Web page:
The article itself reflects the sources. If Wikipedia policy said that each individual was free to accept any source he or she agreed with, and dismiss any source he or she disagreed with, Wikipedia would be a useless hodge-podge. "lol" is not a logical argument. Rick Norwood (talk) 19:33, 21 March 2014 (UTC)

The first source "Left and Right: The Significance of a Political Distinction" is from a socialist not surprisingly. [1] The second seemingly comes from a person with similar views since he praises liberal/socialist thinkers such as Hobbes and Marx. [2] (see endorsements section). So can someone remind me how the first statement in the article isn't from a biased source again? Like the OP said: the article was written by liberals. Incidentally, the left-ring article seems bursting with positive statements whilst the right and center ones are negative. --86.21.101.169 (talk) 23:00, 4 June 2014 (UTC)

Because an author does not share your views, that does not mean the author is biased. If a mathematician states that two plus two is four, and refuses to consider the possibility that two plus two is five, that does not prove bias. Bias is a deliberate or unreasoning distortion of the facts to uphold one viewpoint over against another. Bobbio, Cameron, and Goldthorpe have certainly studied the subject of political science in far greater depth than I have, and as best I can tell they have good reputations. If you want to impeach them, it is not enough to say they disagree with you. You need an academic source that says their views fail the standards of scholarly research. Rick Norwood (talk) 23:33, 4 June 2014 (UTC)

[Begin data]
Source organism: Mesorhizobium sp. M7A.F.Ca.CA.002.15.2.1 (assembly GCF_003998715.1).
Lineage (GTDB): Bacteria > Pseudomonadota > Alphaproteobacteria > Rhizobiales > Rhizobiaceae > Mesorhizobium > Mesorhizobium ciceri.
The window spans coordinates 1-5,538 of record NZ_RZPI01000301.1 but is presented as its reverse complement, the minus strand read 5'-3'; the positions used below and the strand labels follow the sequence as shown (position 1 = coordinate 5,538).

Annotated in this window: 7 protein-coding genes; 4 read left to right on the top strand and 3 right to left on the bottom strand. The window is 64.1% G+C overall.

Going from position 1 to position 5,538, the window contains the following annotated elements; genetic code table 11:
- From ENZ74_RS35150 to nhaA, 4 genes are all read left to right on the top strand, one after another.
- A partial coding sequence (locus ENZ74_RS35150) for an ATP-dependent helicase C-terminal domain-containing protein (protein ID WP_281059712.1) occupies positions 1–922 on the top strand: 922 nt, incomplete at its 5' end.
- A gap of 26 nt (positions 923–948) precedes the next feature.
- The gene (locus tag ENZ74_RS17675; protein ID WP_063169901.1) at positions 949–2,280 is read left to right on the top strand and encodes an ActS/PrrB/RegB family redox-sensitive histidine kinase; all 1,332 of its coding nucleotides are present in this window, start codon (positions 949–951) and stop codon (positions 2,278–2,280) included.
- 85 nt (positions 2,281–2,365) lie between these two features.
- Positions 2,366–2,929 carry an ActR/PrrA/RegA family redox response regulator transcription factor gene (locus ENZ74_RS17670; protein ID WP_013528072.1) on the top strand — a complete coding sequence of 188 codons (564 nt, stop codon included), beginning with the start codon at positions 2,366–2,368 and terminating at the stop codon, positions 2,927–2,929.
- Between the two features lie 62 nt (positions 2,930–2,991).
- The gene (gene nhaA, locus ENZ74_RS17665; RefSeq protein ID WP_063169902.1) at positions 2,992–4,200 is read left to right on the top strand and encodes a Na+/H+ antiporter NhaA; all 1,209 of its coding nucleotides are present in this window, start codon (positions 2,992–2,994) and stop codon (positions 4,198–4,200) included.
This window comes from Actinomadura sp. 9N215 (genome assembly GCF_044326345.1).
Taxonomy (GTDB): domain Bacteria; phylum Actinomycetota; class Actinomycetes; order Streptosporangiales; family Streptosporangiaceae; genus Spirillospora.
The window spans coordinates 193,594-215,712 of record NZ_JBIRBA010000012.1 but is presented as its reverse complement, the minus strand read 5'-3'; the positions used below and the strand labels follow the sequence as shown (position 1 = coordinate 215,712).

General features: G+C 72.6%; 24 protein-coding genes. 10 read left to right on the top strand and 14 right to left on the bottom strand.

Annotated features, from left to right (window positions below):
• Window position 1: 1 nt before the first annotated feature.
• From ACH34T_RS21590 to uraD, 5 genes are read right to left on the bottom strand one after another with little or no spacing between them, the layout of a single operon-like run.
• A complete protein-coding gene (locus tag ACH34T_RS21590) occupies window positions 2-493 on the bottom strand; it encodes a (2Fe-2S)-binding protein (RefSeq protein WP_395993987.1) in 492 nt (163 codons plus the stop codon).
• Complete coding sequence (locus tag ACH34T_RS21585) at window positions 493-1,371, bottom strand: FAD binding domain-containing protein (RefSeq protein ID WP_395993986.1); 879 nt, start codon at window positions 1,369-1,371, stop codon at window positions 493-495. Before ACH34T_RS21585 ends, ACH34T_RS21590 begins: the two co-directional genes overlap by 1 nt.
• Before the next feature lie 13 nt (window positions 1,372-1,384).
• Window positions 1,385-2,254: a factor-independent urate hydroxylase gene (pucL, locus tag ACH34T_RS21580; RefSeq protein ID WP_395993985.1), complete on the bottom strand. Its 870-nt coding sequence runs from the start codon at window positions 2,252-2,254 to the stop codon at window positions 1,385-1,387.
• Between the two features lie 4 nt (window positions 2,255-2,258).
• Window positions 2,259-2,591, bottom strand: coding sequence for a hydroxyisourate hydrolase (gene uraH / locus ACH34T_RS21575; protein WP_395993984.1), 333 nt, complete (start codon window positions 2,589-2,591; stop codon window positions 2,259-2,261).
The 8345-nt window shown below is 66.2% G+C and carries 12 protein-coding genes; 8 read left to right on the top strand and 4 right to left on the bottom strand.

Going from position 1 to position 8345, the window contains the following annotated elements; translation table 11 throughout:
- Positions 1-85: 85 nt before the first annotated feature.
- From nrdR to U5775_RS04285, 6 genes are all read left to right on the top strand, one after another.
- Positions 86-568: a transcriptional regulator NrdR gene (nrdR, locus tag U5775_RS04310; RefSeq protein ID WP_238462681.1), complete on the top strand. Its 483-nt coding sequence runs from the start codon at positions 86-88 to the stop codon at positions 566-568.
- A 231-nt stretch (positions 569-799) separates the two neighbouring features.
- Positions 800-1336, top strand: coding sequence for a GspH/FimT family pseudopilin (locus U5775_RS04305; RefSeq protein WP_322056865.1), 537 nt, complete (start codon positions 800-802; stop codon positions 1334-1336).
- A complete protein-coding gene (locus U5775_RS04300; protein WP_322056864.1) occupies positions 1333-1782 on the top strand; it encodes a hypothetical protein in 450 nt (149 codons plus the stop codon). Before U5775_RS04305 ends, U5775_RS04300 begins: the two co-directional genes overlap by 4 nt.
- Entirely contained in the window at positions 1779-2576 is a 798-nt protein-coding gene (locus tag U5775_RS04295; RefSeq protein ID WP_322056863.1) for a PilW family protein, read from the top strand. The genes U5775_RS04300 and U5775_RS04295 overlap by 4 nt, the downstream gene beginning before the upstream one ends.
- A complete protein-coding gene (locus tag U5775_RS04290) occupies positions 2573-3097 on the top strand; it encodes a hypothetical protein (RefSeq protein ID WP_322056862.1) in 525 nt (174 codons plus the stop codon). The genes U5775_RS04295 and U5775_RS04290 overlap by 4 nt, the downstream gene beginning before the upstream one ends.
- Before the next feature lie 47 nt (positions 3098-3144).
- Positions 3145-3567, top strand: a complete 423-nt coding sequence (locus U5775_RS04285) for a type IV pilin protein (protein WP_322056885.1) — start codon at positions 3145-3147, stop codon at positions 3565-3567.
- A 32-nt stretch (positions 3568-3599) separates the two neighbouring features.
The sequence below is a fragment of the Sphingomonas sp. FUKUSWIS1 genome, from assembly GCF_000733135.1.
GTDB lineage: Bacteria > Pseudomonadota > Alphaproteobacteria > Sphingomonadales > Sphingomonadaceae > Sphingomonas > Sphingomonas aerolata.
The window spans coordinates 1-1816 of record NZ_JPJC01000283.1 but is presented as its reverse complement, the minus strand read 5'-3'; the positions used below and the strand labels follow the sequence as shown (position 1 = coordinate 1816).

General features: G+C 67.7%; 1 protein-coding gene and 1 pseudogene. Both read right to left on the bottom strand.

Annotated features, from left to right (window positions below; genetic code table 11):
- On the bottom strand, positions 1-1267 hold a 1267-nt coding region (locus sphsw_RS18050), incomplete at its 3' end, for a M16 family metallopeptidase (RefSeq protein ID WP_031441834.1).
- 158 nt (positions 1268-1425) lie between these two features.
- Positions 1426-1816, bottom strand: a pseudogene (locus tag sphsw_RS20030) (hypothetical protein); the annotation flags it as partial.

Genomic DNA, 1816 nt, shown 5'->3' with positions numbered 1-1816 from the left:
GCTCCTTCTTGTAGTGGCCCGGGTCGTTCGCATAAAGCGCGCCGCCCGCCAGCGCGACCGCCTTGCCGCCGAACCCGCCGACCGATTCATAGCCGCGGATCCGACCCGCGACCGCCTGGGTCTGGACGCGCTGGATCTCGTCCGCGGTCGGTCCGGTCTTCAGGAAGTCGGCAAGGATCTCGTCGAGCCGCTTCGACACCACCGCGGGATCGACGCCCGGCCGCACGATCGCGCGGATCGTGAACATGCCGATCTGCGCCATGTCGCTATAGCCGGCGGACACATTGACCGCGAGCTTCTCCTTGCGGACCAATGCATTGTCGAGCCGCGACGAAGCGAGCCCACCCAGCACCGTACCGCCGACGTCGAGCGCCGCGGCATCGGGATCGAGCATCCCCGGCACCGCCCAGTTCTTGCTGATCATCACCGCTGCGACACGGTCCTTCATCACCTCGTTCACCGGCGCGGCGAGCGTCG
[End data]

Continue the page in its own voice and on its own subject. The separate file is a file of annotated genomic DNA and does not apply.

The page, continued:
The opinions of an author and his/her statements of fact are separate. No reliable sources question Einstein's special theory of relativity on the basis of his socialism or his religion. Textbooks give credence to the theory because most scientists do. Scientists give credence because the theory is consistent with evidence. Both the right-wing Conservapedia and the far right Metapedia reject the theory because of Einstein's belief system. That is an argumentum ad hominem - the claim that a statement must be incorrect because the author is supposedly wrong about other, unrelated statements. TFD (talk) 05:59, 6 June 2014 (UTC)
Well, if were' going into epistemological questions, it's not that simple. There are differences between sociology and hard sciences like physics. Social sciences have different schools. For instance, Austrian economists and Keynesians will have radically different thesis and yet they're both academics. The same way there are Marxist sociologists and conservative political scientists (like Samuel P. Huntington). Often there is no "objective, single truth" in social sciences. Instead, different academics have different arguments and theories that we can use from references. Sometimes those theories are very commonly accepted and closer to not being so subjective. To my understanding, Norberto Bobbio's definition of the left and right is very notable indeed, but that it's just one viewpoint which stresses their relationship on equality as the most defining factor. Some political scientists have different definitions. Maybe I'll borrow some basic political science textbooks next, apparently these kind of basic definitions aren't easily found from scholar databases. --Pudeo' 03:09, 7 June 2014 (UTC)